Substance monism may find its ground within the real natural world (the recollection of Thales water is the first to come on mind) -that is, to be natural substance monism. Or it may find its ground outside the real natural world - that is, to be transcendent substance

monism. The most vivid example of the latter is demonstrated by Neoplatonism. (Christianity complicates its metaphysical monism adopting the dogma of Trinity and drifting somewhat towards metaphysical transcendent substance pluralism).

The metaphysics of the last decades (at least analytical metaphysics) nonetheless is focused on another variant of monistic metaphysics -on cosmic monism conceptions. According to them, the only fundamental object is concrete material cosmos. Such an object excludes "pos-sibilia, abstracta, and actual concreta in categories other than object" as well as "deities and spirits" as the most prominent defender of this conception Jonathan Schaffer stresses [9]. Material cosmos includes "its planets, pebbles, particles, and other proper parts" [8]. Jonathan Schaffer calls his variant of metaphysics priority monism. The essence of this conception is expressed by Kelly Trogdon: "According to priority monism, there are many concrete entities and there is one, the cosmos, that is ontologi-cally before all the others" [11]. Priority monism does not exclude non-fundamental objects, just setting the priority of the cosmos over them. In other words, "the priority monist holds that the cosmos is the only fundamental object, of which every other concrete object is a dependent part" [9]). The priority principle is designed to divert monistic metaphysics from what Jonathan Schaffer calls existential monism

- "the view that exactly one thing exists" [8]. Existential monism, however, looks like to be out of date now. Are there still any supporters of Parmenides? All contemporary variants of cosmic monism seem to be adopting more or less the existence of non-fundamental objects or, in more general terms, - non-fundamental realities.

The modal cosmic monism of Spinoza is, by all means, priority monism. Less obvious this is in the case of the rival to Schaffer&s monistic project in nowadays metaphysics - so-called austere realistic monism proposed by Terry Hor-gan and Matjaz Potrc [3, 7]. Its principles are these: "1. There is just one concrete particular, viz., the whole universe (the blobject); 2. The blobject has enormous spatiotemporal structural complexity and enormous local variability

- even though it does not have any genuine parts [3]. Austere realistic monism denies parts within the fundamental reality but does not deny its structural complexity. Structural heterogeneity plays here the role of nonfundamental objects being diverse and differing from the homogeneous whole universe. This variant of the metaphysical cosmic monism may be called structural cosmic monism.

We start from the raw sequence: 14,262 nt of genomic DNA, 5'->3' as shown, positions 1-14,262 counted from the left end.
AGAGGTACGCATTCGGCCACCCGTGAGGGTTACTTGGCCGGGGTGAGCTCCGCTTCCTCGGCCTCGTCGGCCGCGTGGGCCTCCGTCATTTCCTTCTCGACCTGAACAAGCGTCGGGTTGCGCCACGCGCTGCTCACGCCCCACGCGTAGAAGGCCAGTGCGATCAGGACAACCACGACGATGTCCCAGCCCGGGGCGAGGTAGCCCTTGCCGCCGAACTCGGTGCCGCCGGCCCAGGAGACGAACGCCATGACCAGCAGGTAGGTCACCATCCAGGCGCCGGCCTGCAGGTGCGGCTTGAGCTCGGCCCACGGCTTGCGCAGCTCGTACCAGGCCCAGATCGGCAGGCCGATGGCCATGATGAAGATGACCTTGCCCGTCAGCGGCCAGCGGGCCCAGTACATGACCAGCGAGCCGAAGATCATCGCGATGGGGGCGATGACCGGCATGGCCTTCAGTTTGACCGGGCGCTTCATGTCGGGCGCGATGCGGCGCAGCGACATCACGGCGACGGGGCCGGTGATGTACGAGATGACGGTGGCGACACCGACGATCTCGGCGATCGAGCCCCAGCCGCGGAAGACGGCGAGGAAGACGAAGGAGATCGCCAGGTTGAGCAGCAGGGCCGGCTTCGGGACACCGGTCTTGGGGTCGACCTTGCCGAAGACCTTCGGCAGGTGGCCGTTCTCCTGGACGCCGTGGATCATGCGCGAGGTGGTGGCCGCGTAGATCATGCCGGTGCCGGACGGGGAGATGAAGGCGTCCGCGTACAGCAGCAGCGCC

Jonathan Schaffer&s conception is based on the whole/parts relation. The whole is the cosmos, it has parts (which include every concrete object other than cosmos) and, also, the whole is ontologically before its parts. According to mereology standards, the whole is not identical to its parts ("the cosmos is not identical to the plurality of its planets, pebbles, or particles, or any other plurality of its many proper parts" [8]). So the cosmos is the One but it has parts. Schaffer&s variant of metaphysical monism may be called cosmic mereological monism.

Apart from cosmic monism, it is said about abstract monism in modern metaphysics. It is not obvious that all concreta are grounded by further concreta [10]. So a fundamental reality can be abstract and not be material cosmos. Abstract reality can coincide with the cosmos (the whole world) or not. Accordingly, we can speak about abstract cosmic monism and abstract substance monism. It is imaginable that abstract fundamental reality grounds only abstract entities [10]. But this leads to separation of abstract and concrete (material cosmic) fundamental realities, in other words, to metaphysical pluralism. Therefore abstract monism is possible only if basic abstract unique reality grounds everything including concrete material objects.

Metaphysical pluralism is a concept recognizing the existence of many (at least two) independent foundations of everything that exists. In terms of options, metaphysical pluralism is a mirror image of metaphysical monism. We can talk about cosmic pluralism and transcendent pluralism. The most consistent version of cosmic pluralism is atomism. Mirroring the conception of priority monism it is often said about priority pluralism, i. e. about "the thesis that wholes are grounded in or ontologically depend on their parts" [1]. Priority atomism is viewed to be a kind of priority pluralism, arguing that "there are multiple atoms (simple concreta)..., and any complex concrete entity decomposes into atoms such that the latter ground the former" [10]. The substitution of priority monism by mereological monism demands the same transformation of the term "priority pluralism". So it seems more accurate to say about mereological pluralism and its atomistic variant. There is one more variant of mereological pluralism mentioned in metaphysical papers which is close to atomism - according to it "the basic concreta are space-time points" [4], not material atoms.